A challenge awaits the Quincy Notre Dame athletic administration and Hall of Fame committee in the coming years.
How do they place teams without postseason success alongside those with state trophies?
More specifically, how do they honor two teams considered among the best in their respective program’s histories but were denied the opportunity to compete in the postseason?
It should be an interesting debate.
The QND football and boys soccer teams played at championship-caliber levels this spring, taking the unsavory hand they were dealt by the coronavirus pandemic and refusing to be deterred by it. They played as many games as they were allowed. They played whoever lined up on the other side. They never flinched.
This week, the QND football team finished ranked No. 1 in the Associated Press Class 2A state poll, crowning the Raiders as the best regular-season team in the state in that classification. Does that traditionally translate to postseason success? Yes, but not always a championship.
With such a stout defense and a bevy of playmakers on offense, it’s easy to imagine the Raiders would have made it deep into the postseason.
What truly set QND apart was its ability to contend with schools three or four times its size. Because of the scheduling conundrum brought on by the coronavirus, the Raiders were forced to join the Big 12 Conference for one season.
That meant its opponents had an average enrollment of 1,457 students. QND’s enrollment is 407. When it lost a Big 12 opponent due to pandemic reasons early in the season, QND filled the spot with Belleville West, the biggest school on its schedule with an enrollment of 2,112.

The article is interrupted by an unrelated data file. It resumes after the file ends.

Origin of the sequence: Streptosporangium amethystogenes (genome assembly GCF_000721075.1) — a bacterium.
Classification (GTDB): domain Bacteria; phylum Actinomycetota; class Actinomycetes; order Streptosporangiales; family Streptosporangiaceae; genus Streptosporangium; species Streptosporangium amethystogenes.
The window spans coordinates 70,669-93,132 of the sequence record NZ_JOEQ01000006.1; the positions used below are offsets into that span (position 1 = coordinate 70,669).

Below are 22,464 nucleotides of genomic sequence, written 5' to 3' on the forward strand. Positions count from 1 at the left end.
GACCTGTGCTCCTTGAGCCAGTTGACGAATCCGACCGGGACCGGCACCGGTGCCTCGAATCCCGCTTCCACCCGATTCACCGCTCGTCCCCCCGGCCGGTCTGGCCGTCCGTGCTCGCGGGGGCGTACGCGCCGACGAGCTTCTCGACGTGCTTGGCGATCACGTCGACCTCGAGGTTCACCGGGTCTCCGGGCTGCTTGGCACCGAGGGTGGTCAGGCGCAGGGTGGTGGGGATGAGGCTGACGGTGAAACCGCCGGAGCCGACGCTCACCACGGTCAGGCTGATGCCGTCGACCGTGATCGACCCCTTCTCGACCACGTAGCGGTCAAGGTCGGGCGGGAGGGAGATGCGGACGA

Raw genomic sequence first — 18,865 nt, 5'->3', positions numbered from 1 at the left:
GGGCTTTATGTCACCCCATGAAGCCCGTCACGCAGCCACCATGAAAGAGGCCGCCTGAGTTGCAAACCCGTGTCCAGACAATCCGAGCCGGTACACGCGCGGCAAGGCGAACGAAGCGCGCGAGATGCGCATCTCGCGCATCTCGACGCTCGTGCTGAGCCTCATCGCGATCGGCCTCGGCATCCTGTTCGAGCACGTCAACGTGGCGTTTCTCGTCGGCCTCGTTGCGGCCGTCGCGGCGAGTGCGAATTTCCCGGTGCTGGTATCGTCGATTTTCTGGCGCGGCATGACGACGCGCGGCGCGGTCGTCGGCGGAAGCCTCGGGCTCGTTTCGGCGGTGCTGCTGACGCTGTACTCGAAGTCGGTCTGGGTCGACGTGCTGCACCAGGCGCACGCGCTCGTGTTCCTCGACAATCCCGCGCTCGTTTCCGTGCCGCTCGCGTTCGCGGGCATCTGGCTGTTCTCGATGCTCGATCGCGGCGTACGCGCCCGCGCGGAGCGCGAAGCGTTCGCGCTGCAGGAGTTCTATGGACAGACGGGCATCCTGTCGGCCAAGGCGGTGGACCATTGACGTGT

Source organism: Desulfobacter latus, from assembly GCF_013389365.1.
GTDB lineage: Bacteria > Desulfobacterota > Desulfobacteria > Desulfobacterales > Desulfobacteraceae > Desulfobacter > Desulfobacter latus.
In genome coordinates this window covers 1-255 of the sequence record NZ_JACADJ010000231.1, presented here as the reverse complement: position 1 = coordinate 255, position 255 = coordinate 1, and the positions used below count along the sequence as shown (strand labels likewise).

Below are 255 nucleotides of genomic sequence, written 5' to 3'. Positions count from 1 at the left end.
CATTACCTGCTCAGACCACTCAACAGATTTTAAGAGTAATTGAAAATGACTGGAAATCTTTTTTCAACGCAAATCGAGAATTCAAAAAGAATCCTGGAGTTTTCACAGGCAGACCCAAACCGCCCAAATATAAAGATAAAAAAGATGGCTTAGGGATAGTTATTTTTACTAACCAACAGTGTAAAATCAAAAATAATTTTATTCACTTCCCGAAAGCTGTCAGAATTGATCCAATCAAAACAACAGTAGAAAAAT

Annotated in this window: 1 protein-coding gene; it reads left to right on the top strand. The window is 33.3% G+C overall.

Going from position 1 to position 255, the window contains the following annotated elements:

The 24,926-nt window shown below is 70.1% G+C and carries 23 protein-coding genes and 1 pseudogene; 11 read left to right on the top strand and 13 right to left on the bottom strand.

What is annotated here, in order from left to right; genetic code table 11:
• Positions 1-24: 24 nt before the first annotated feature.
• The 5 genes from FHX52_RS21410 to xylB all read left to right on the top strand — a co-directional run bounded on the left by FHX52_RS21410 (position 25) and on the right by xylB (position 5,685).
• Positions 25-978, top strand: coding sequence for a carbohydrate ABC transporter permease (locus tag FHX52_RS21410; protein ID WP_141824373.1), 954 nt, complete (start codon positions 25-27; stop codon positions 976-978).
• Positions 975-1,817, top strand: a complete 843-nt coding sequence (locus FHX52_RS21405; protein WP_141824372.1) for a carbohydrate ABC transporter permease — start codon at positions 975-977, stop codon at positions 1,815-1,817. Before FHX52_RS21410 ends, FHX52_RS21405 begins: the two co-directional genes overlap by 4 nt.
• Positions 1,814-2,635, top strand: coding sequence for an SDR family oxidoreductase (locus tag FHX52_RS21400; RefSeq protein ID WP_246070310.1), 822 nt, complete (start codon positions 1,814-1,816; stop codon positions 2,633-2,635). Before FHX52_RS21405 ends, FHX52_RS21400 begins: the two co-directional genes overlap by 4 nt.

And the Raiders won. By a touchdown.
QND finished 4-2. On paper that doesn’t compare to teams that reached the state semifinals, but this group may have been better. The body of work suggests it’s worth a conversation.
Same goes for the soccer team.
The Associated Press doesn’t do a state soccer poll, but if it did, the Raiders would have been the No. 1 team in Class 1A. Heck, the Raiders might have been the No. 1 team in Class 2A, and they could have been a competitive bunch in Class 3A.
The 13-2 record is impressive, matching the 1986 and 1993 squads for the second fewest regular-season losses in program history. Senior striker Seth Anderson finished his career as the leading goal scorer in program history and a two-time all-stater. His younger brother, Tanner, is on pace to break those records after an incredible sophomore season.
And the defense snuffed out opposing attacks at every turn.
Without a postseason, it’s difficult to compare this team to the three that have won state championships, but the eye test tells you a lot. This group was dynamic, lethal and overpowering.
It had a championship mentality and a championship swagger.
It never was allowed to play for a championship.
That shouldn’t count against either team. They earned the right to be celebrated and remembered. Exactly how? That’s up to the administration and the Hall of Fame committee.
And here is what is asked of those groups: Don’t forget unforgettable accomplishments, especially for those whose chance at greatness was taken off the table and not lost along the way.